I agree about the authentication issues.
That said, I have believed for years that senders ought to be
able to assert their opinion of the importance of a message they
are sending, and that receipients should be able filter and
assign actions based on that information, with the understanding
that the filters could apply the recipient's prior opinion of
the priority-settings of the sender.
perhaps, but that strikes me as an entirely different mechanism
(e.g. Importance message header) than one which changes the priority
at which a message is handled by an MTA.
Note that in this scenario, the authorization issue --
"verification of the sender's privilege to set that priority" in
your words --would not apply: senders could make any assertions
they wished, at the risk of undermining their credibility with
the recipient and having their priorities generally downgraded.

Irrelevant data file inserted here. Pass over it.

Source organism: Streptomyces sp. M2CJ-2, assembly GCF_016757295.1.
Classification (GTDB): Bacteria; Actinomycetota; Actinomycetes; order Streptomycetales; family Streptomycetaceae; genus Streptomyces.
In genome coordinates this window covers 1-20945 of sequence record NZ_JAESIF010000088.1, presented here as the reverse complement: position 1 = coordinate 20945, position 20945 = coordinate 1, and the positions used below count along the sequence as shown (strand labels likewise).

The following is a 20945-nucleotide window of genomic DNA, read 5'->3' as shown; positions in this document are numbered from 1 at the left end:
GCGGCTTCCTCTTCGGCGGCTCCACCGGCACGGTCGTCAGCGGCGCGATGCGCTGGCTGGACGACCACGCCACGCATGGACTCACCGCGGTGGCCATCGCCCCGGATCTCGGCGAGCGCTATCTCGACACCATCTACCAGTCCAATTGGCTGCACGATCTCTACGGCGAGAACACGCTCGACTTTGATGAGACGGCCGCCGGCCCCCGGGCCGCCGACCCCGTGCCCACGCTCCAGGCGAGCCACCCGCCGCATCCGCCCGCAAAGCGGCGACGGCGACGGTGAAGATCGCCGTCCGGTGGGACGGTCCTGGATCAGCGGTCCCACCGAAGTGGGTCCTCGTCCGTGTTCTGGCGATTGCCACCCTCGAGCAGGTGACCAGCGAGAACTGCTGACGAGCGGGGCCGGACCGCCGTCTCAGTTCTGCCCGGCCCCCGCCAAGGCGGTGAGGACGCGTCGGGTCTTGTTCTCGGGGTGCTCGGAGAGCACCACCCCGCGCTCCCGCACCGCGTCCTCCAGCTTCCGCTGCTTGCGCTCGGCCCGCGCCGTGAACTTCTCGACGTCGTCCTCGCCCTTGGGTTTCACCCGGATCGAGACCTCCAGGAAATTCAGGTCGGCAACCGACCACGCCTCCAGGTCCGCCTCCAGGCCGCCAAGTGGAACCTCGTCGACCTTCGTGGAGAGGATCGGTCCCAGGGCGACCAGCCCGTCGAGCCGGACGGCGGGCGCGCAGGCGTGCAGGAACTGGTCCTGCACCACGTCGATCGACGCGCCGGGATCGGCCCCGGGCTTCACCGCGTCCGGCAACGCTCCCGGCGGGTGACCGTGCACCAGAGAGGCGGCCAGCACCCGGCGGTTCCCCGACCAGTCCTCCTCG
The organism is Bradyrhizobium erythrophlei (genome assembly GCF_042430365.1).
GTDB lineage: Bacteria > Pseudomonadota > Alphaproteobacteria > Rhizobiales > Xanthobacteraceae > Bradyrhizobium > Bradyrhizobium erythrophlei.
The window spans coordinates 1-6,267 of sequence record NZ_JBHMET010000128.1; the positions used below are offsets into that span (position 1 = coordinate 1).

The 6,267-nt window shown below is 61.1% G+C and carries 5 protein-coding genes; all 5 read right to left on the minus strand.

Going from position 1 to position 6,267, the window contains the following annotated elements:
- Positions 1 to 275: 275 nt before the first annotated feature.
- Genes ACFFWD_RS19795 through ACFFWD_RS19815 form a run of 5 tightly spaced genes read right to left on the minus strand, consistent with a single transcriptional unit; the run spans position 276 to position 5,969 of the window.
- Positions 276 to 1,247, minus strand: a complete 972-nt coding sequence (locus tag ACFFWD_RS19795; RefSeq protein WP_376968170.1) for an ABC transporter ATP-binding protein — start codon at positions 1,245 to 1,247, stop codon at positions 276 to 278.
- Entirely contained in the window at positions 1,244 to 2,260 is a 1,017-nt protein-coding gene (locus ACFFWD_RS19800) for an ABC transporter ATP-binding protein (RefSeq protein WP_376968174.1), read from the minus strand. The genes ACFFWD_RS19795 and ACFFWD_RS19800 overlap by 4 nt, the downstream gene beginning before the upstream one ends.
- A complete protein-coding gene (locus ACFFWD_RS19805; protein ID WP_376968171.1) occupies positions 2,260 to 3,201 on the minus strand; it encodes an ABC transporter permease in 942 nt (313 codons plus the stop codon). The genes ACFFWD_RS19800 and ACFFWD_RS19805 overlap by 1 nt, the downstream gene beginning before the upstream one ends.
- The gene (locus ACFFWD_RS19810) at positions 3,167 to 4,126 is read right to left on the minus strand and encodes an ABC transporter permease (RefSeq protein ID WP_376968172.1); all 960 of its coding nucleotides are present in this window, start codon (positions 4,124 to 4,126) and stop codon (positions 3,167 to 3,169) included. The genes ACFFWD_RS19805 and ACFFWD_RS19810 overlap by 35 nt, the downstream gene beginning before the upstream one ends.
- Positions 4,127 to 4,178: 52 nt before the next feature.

right, but absent prior agreement it becomes a guessing game. it's
hard enough to make mail work reliability without asking users to
guess about which priority setting will get their mail through
a particular MTA.
FWIW, I'm not comfortable about the notion of an SMTP extension
that seems to imply utility only for a restricted community
inventing new primary reply codes.
IMHO new primary reply codes should be reserved for extensions that
require explicit support in the client in order to be handled
properly. If an ordinary 500 or 400 will suffice to tell the
client how to handle the message, we don't need to add a new reply code.